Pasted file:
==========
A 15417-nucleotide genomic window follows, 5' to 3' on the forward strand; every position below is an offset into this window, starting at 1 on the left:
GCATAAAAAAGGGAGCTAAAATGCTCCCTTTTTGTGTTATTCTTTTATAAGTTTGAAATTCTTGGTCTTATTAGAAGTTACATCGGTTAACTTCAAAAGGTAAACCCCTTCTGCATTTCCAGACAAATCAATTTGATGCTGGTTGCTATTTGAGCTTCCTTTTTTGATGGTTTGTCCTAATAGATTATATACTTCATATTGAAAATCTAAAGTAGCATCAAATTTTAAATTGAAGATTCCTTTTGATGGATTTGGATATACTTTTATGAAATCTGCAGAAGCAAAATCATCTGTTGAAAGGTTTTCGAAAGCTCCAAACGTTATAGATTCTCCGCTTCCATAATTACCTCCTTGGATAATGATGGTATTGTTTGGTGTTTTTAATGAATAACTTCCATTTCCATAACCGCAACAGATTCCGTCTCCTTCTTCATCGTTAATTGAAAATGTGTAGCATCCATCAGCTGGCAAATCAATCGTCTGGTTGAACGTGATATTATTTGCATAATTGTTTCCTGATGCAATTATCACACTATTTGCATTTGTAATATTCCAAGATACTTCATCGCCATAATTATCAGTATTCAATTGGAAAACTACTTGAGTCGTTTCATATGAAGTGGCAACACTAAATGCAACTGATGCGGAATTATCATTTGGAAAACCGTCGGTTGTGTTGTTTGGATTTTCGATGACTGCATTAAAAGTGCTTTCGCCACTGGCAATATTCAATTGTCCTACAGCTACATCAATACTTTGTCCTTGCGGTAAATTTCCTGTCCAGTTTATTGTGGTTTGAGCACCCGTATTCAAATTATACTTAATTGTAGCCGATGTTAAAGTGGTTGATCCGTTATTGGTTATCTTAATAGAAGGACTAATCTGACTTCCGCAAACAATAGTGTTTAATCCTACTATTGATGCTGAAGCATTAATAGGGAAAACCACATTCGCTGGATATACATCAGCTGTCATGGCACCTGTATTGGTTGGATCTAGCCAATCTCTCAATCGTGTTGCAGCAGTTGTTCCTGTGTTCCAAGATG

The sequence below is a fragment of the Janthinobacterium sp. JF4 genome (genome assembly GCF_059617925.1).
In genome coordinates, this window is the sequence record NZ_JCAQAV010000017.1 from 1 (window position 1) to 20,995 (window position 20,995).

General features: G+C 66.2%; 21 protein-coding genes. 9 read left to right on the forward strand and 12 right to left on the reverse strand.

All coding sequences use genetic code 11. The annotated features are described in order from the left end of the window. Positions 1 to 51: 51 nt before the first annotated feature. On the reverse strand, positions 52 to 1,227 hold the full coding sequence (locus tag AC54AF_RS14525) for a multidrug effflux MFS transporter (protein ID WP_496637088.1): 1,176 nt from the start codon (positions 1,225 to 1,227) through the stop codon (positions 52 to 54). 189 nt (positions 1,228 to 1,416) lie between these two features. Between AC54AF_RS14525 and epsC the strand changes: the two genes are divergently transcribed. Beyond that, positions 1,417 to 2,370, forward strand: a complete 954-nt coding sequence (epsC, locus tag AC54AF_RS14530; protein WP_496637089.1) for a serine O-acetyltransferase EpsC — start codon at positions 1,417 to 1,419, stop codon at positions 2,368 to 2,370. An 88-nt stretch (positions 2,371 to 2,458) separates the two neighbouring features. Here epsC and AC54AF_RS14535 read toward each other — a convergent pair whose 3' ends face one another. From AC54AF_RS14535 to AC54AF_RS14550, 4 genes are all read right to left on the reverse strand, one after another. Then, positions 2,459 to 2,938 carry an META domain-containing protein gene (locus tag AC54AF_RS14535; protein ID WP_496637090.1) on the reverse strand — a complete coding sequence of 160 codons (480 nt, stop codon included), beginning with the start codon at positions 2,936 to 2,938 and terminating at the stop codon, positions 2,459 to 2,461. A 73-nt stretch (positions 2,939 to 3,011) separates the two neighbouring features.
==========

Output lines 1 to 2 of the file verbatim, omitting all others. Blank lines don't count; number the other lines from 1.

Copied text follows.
A 15417-nucleotide genomic window follows, 5' to 3' on the forward strand; every position below is an offset into this window, starting at 1 on the left:
GCATAAAAAAGGGAGCTAAAATGCTCCCTTTTTGTGTTATTCTTTTATAAGTTTGAAATTCTTGGTCTTATTAGAAGTTACATCGGTTAACTTCAAAAGGTAAACCCCTTCTGCATTTCCAGACAAATCAATTTGATGCTGGTTGCTATTTGAGCTTCCTTTTTTGATGGTTTGTCCTAATAGATTATATACTTCATATTGAAAATCTAAAGTAGCATCAAATTTTAAATTGAAGATTCCTTTTGATGGATTTGGATATACTTTTATGAAATCTGCAGAAGCAAAATCATCTGTTGAAAGGTTTTCGAAAGCTCCAAACGTTATAGATTCTCCGCTTCCATAATTACCTCCTTGGATAATGATGGTATTGTTTGGTGTTTTTAATGAATAACTTCCATTTCCATAACCGCAACAGATTCCGTCTCCTTCTTCATCGTTAATTGAAAATGTGTAGCATCCATCAGCTGGCAAATCAATCGTCTGGTTGAACGTGATATTATTTGCATAATTGTTTCCTGATGCAATTATCACACTATTTGCATTTGTAATATTCCAAGATACTTCATCGCCATAATTATCAGTATTCAATTGGAAAACTACTTGAGTCGTTTCATATGAAGTGGCAACACTAAATGCAACTGATGCGGAATTATCATTTGGAAAACCGTCGGTTGTGTTGTTTGGATTTTCGATGACTGCATTAAAAGTGCTTTCGCCACTGGCAATATTCAATTGTCCTACAGCTACATCAATACTTTGTCCTTGCGGTAAATTTCCTGTCCAGTTTATTGTGGTTTGAGCACCCGTATTCAAATTATACTTAATTGTAGCCGATGTTAAAGTGGTTGATCCGTTATTGGTTATCTTAATAGAAGGACTAATCTGACTTCCGCAAACAATAGTGTTTAATCCTACTATTGATGCTGAAGCATTAATAGGGAAAACCACATTCGCTGGATATACATCAGCTGTCATGGCACCTGTATTGGTTGGATCTAGCCAATCTCTCAATCGTGTTGCAGCAGTTGTTCCTGTGTTCCAAGATG